Web Cowgirl 衛 思 維 (webcowgirl) wrote,
Web Cowgirl 衛 思 維
webcowgirl

StarEAST day 3: brief recap

I'm a bit tired now and am already back at the hotel in preparation for completely rewriting my talk ... but here's a brief recap of today.

1. Made it to hotel on time in public transpo shocker, had yummy snax, then listened to a talk by James Whittaker on "Testing Dialogues in the Executive Suite." This turned out to be about something else entirely, basically, "What testing needs to evolve into being as the current state of software is unacceptable and we're supposed to have an even more computerized life in 20 years." He demoed a first person shooter hack as how he'd like testing to work ("Here's your enemies! And these are magnetic bullets to hit them with!"). He said his talk is online ... at www.msdn.com/testercenter, but don't be too suspicious about him being at Microsoft because he did teach testing at some college in Florida for a really long time and according to Lee Copeland his books are good enough to buy with your own money. (I will try to add more notes about his talk later, but probably not until tomorrow.)

2. Guy behind me said, "Hey, aren't you the American girl who moved to London?" and then proceeded to tell me he'd seen my blog and apparently spent enough time on it to recognize me from my pix. My. (Yesterday Mr. Copeland said, "Aren't you the Vonnegut expert?" because he'd Googled me and found the books I'd written on Amazon. Odd what traces you leave of yourself on the internet.)

3. Listened to Elizabeth Hendrickson's "Extreme Testing" talk, which was mostly full of, "Wow, I've worked on teams that aren't dysfunctional" to me (despite what she was actually talking about this is what I heard, a description of a beautiful world I've never lived in). She also had great "I'm a testing nut" rubber bracelets to give away which I'd like to get a hold of. Er, let's see, she recommended that testers in XP situations work with the developers and work with the customers - developers can put in things to help you test and customers can help you design your tests as well as providing feedback on the system themselves.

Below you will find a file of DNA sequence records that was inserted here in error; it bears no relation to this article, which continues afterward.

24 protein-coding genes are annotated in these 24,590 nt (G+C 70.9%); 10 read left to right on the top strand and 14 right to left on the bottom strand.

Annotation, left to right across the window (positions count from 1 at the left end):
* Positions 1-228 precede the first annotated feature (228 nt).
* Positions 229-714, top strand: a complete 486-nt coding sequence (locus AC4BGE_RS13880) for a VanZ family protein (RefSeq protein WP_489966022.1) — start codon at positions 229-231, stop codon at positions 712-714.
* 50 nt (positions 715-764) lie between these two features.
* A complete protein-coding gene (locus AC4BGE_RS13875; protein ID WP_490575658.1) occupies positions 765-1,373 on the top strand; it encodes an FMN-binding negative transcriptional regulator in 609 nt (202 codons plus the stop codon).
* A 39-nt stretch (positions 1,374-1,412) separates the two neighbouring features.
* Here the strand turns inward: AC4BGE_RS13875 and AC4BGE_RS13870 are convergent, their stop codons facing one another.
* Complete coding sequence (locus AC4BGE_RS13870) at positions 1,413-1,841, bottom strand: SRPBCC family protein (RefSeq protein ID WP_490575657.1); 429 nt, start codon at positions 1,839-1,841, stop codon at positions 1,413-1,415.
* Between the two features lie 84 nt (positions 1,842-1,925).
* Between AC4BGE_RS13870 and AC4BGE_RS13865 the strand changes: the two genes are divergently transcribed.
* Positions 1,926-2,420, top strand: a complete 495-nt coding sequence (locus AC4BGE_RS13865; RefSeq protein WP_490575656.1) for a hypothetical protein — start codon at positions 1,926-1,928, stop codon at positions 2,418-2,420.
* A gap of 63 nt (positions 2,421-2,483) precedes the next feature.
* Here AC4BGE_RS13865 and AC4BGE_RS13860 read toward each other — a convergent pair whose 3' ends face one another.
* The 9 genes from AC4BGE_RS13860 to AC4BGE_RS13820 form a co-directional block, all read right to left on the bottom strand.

4. Went to the expo and got a multi-colored flashing luggage tag. Actually, I got two, but I'd like to get more. Also got some sort of AC/DC t-shirt ... actually it says AQ/TC and below it "for those about to test," but the font is AC/DC.

5. Went to a talk on Fundamentals of Data Warehouse testing by Mark Bloom, who works at Capitol One. I figured he'd know his stuff. Oddly he used to be a product manager - and he says old mainframe programmers are the best people to staff his team "because they used to code on 128K and they know how to drive data through the small pipes." It was a good talk and I wish he'd had a four hour session to really go over stuff. I got good recommendations on how to scrub data. He also encouraged people to have their business define what data elements are the ones that need to be kept secure when you need to test against production-like data rather than using your own judgment.

6. Lunch - soft tacos and enchiladas, chips and salsa and flan and coconut cream cake. Yum. I gave a woman I was sitting next to the five minute version of my talk so she could go to the one she wanted to that was at the same time, in exchange for a promise from her to give me the info from that talk later.

7. Books - bought $150 worth after getting work to promise to pay for $100 of them. Oops. Saw the woman I mentioned on my blog a year ago (Lisa Crispin) and thanked her for inspiring me to submit a paper for the conference.

8. 1:45 - "Growing our industry: cultivating testing" by Isabel Evans, who is English. She has a degree in horticulture and used this as a metaphor to say that QA really ought to have better certification than it does now. I did not agree that people needed to be certified but I certainly think the current system is a waste of time, an opinion which I shared with her during the Q&A.

9. "Testing Disasters and Turnarounds," Randall Rice. I couldn't avoid this talk for obvious reasons - I love other people's horror stories. Basically, companies with no documentation and constant changes are pretty likely to be falling appart, and when you're trying to come up with a solution for the problems, it's useful to do it as a series of things that take place over different timescales - but if you can't get management buy-in, you're hosed. Enjoyable!

Then it was 4 PM and I was BEAT and wanted to actually get to the hotel before the sun was setting so headed back. Nap time now, then I'll have a swim and get a room service pizza and work on my paper ...
Tags: orlando, qa geekery
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